Watch that temper! Americans turn to pros to curb anger
Bernard Minor spent 26 years behind bars for murdering a drug dealer who owed him $400. Now, the ex-con spends his days teaching others to keep their rage in check, one of the swelling ranks of America's anger therapists.
"I was a very angry person," the 58-year-old told AFP. "I'd been living a violent life. Living in the streets since I was 11 years old. Now I want to help people."
Minor specializes in tackling domestic abuse—working with "batterers," in his own words—in Los Angeles, a city seen by many as a hotbed of short-fused behavior and where the rage management industry is booming.
"Our referrals grow by 20 percent per year," said George Anderson, a 78-year-old therapist, who says he has treated 17,000 people throughout his long career.
Famously tempestuous stars include Sean Penn and Kanye West, known for lashing out at paparazzi, or Justin Bieber, who egged his neighbor's house after receiving complaints about loud parties and fast cars.
Supermodel Naomi Campbell infamously threw her cell phone at a housekeeper.
But in the City of Angels, where residents rage at the time wasted in traffic jams and homicide rates are among the highest nationwide, anger therapy is by no means limited to the rich and famous.
The financial crisis and pressures of an increasingly fast-paced life, as well as constant connection to the outside world via mobile devices—exacerbating stress levels—are all seen as driving the anger therapy trend.
Truckers and gang members both make up large constituencies of clients, but they rub shoulders with surgeons or top executives sent by their employers to quiet their tempers.
About 70 percent of course attendees are men. Around half are here by choice—though often nudged into action by a long-suffering spouse or relative. The rest are here on the orders of a judge.
Eric, a 40-year-old stunt performer who did not want to be identified by his last name, opted in after finding himself in a bar fight, a clash with his brother, and an argument with his girlfriend that landed him in a jail cell.
Rick, an eye surgeon, signed up at the urging of his employer after he lost his temper at work. He blew up after a nurse overfilled a syringe, which could have caused severe damage had he injected it in his patient's eye.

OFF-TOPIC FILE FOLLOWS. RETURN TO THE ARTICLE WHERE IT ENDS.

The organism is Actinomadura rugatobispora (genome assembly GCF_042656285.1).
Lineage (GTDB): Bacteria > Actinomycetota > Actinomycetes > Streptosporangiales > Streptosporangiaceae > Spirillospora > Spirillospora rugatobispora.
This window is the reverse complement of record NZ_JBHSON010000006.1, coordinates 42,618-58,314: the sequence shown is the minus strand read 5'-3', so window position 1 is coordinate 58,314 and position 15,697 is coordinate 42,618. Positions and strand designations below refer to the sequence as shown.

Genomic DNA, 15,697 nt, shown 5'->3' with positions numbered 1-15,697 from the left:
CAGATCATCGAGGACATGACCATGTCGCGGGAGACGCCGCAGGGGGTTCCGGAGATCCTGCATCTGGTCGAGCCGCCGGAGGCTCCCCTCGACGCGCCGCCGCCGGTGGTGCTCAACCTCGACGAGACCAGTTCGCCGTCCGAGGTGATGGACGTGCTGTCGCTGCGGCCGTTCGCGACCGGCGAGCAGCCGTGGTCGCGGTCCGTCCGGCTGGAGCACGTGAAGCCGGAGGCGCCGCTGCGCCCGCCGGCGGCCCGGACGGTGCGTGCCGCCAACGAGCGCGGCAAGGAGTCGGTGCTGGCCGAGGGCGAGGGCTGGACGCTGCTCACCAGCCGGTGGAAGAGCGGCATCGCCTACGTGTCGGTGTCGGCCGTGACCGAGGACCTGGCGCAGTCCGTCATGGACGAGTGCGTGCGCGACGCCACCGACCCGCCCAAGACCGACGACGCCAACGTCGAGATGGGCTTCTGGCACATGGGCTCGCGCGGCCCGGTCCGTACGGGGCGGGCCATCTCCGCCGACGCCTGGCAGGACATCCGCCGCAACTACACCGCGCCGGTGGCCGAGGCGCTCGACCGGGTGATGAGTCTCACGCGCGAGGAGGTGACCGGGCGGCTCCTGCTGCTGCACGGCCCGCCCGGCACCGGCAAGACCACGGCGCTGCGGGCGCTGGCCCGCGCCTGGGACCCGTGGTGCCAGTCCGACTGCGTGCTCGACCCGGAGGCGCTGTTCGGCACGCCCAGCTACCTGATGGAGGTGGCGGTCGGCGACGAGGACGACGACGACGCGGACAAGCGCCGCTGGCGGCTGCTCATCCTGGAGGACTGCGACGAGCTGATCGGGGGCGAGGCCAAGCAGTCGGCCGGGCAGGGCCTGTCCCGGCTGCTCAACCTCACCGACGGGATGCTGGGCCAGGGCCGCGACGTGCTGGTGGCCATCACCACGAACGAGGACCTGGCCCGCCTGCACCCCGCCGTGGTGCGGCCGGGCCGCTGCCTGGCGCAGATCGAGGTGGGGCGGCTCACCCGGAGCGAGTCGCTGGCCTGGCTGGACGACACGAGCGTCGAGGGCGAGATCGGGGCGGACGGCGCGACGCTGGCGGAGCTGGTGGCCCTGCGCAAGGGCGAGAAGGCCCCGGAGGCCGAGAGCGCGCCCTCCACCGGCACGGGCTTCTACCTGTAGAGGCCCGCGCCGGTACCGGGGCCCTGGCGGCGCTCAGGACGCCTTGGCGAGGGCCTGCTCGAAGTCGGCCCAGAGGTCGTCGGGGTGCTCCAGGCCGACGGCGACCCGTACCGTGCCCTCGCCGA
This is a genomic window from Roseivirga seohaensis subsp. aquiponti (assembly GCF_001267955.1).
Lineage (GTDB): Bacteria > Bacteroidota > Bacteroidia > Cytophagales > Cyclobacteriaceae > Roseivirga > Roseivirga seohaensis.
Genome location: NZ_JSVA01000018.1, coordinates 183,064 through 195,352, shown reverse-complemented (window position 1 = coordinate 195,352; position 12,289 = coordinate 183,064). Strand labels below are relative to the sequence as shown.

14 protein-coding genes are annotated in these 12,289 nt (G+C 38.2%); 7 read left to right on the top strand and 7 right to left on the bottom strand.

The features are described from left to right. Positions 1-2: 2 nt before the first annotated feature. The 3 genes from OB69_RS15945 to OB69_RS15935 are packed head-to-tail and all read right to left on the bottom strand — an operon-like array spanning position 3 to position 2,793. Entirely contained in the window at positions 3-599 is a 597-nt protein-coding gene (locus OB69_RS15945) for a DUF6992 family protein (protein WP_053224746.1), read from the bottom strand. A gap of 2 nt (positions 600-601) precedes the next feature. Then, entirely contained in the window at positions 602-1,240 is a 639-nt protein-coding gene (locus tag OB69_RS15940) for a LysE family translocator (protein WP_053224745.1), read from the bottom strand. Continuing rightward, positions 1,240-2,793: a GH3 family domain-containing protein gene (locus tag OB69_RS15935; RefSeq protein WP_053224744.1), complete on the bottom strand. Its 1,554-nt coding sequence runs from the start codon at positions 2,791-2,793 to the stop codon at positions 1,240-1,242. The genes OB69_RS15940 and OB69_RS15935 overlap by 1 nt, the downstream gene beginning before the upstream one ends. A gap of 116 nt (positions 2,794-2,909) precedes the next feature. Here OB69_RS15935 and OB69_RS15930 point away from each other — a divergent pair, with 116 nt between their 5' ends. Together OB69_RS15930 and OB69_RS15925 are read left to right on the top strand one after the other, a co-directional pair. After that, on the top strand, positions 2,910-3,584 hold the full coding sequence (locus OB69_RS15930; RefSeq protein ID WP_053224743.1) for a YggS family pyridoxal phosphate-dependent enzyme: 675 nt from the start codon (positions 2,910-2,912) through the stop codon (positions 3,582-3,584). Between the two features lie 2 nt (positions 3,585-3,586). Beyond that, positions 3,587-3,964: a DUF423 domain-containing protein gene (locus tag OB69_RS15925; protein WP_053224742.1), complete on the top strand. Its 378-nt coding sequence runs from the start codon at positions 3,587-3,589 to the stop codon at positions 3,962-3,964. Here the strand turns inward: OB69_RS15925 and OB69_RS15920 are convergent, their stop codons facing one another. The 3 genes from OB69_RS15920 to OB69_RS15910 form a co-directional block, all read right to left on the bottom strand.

"You rely on a lot of people, but you're ultimately responsible," he recalled, and the pressure on occasion became too much.
With regular therapy sessions, "I've learned to better communicate with my team," he said. "I tell them their work is very important, and that I rely on them."
Nearly one in every 10 Americans have both a history of impulsive, angry behavior and access to guns, according to research by Harvard, Columbia and Duke Universities. Another Harvard study found that two-thirds of American teenagers suffer from bursts of irrepressible anger.
Concerns about rage are by no means an American-only problem: in Britain, for instance, one in 10 people admit to having trouble controlling their anger.
But in California, the demand for therapy is also rising because of the "very low tolerance" for violence, said therapist Anita Avedian, founder of the local chapter of the National Anger Management Association.
"You give a tap on the hand of your child—that's abuse. You're an angry person," Avedian said. "You do anything to your pet; you're in jail."
Both in group and individual sessions, clients learn how to identify their triggers. Many students cite trouble with their spouses, but others point to issues like feeling disrespected or harassed by a superior.
Everyone gauges their anger levels on a scale of one to 10, with the goal of never letting the temperature rise above seven.
It's a lucrative business: a group session starts at just $20, but an individual meeting can set you back up to $350 per hour.
With the help of discussion and visualization techniques, clients learn how to stop reacting defensively and feeling under attack, how to stay rational and understand the viewpoints of others.
Expressing emotions calmly is a top goal, as well as how to set boundaries—before the anger bubbles over.
Many anger issues, in their experience, are linked to childhood trauma, such as growing up with a particularly critical father or feeling abandoned by a parent.
There are relapses, but both Anderson and Avedian estimate their success rate at between 70 and 80 percent.
Arnold, a 51-year-old trucker and ex-convict with a history of gang membership, suffered from abuse throughout his youth. When he feels disrespected, his blood still boils, but he's learned to rein it in.
"If I touch anybody, I go to jail," Arnold said. "I'm not gonna give you that satisfaction. I'm not getting handcuffed."
© 2016 AFP